A similar superstition prevails on this subject in the north of England; but on New Year’s day,–it is that of the first foot–the name applied to the person who first enters a house in the New Year; this is regarded by the superstitious and credulous as influencing the fate of the family, especially the fair portion of it, for the remainder of the year. “To exclude all suspected or unlucky persons, it is customary for one of the damsels to engage beforehand some favored youth, who, elated with so signal a mark of female distinction, gladly comes early in the morning, and never empty handed.”

The custom of saluting the apples trees at Christmas with a view to their produce another year, yet exists in the west of England. In some places, the parishioners walk in procession, visiting the principal orchards in the parish. In each orchard one tree is selected as the representative of the rest; this is saluted with a certain form of words, having in them the air of incantation. They then either sprinkle the tree with cider, or dash a bowl of cider against it, to ensure its bearing plentifully the ensuing year.

Candles of a particular kind are in some places made for this season: for the candle is lighted on Christmas Day, must be so large as to burn from the time of its being lighted till the day be done, otherwise it would be a bad omen to the family for the subsequent year. There is no reason to doubt that this custom has been transmitted from the times of heathenism.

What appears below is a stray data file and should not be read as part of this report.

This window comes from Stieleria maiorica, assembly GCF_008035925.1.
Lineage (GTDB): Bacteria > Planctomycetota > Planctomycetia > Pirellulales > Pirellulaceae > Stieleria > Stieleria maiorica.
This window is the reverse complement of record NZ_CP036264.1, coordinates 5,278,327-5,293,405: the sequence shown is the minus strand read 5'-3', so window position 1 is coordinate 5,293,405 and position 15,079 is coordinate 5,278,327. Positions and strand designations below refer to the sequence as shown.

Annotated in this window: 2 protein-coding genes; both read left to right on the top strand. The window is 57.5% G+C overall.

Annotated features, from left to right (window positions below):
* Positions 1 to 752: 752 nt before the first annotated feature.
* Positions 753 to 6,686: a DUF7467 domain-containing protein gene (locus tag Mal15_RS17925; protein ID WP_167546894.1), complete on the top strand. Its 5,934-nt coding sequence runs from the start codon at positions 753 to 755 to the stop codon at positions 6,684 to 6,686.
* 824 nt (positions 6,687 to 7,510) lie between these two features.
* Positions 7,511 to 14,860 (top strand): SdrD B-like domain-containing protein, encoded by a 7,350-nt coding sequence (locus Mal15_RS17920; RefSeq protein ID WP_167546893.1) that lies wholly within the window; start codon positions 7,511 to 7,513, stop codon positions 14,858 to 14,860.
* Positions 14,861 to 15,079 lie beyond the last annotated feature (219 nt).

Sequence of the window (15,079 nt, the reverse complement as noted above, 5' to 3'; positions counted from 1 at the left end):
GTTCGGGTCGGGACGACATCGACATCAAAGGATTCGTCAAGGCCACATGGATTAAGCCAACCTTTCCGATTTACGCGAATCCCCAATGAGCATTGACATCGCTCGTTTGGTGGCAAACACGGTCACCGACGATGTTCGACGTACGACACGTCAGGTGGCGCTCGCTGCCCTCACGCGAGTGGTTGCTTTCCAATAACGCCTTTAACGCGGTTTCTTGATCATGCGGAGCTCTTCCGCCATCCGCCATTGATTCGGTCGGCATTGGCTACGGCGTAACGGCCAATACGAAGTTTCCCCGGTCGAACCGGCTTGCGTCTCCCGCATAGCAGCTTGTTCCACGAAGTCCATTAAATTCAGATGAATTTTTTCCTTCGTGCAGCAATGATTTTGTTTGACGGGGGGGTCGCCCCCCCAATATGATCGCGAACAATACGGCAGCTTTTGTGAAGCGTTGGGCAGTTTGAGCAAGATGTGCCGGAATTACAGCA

filled stockingThe Christmas Log, or Yule, or Yull Clog, is another superstition of the period: this is a large block or log of wood, laid on the fire on Christmas Eve, and, if possible, kept burning all the following day, or longer. A portion of the old clog of the preceding year, is sometimes saved to light up the new block at the next Christmas, and to preserve the family from harm, in the meanwhile: during the time, too, that this log lasts, the servants in farm houses are entitled, by custom, to ale at their meals.

The Holy Innocents, or Childermass Day (December 28), commemorates the slaughter of the Jewish children by Herod. This was formerly a day of unlucky omen, and an apprehension is still entertained by the superstitious, that no undertaking can prosper which is begun on that day of the week on which Childermass last fell.

In the south of Scotland, on the morning of the New Year (January 1,) the instant the clock has struck the midnight hour, one of the family goes to the well as quickly as possible, and carefully skims it: this they call getting “the scum or cream of the well.”
“Twall struck–twa neebour hizzies raise
Au’ liltin, gaed a sad gate:
The flower o’ the well to our house gaes,
Au’ I’ll the boniest lad get.”

This flower o’ the well signifies the first pailful of water, and the girl who is so fortunate as to obtain that prize is supposed to have more than a double chance of gaining the most accomplished young man in the parish. As they go to the well they chant over the two last of the above lines.

Many persons make a point of wearing new clothes on New Year’s Day, and esteem any omission of this kind extremely unlucky. The salutations of this day are of remote antiquity, as well as the custom of “New Year’s Gifts.”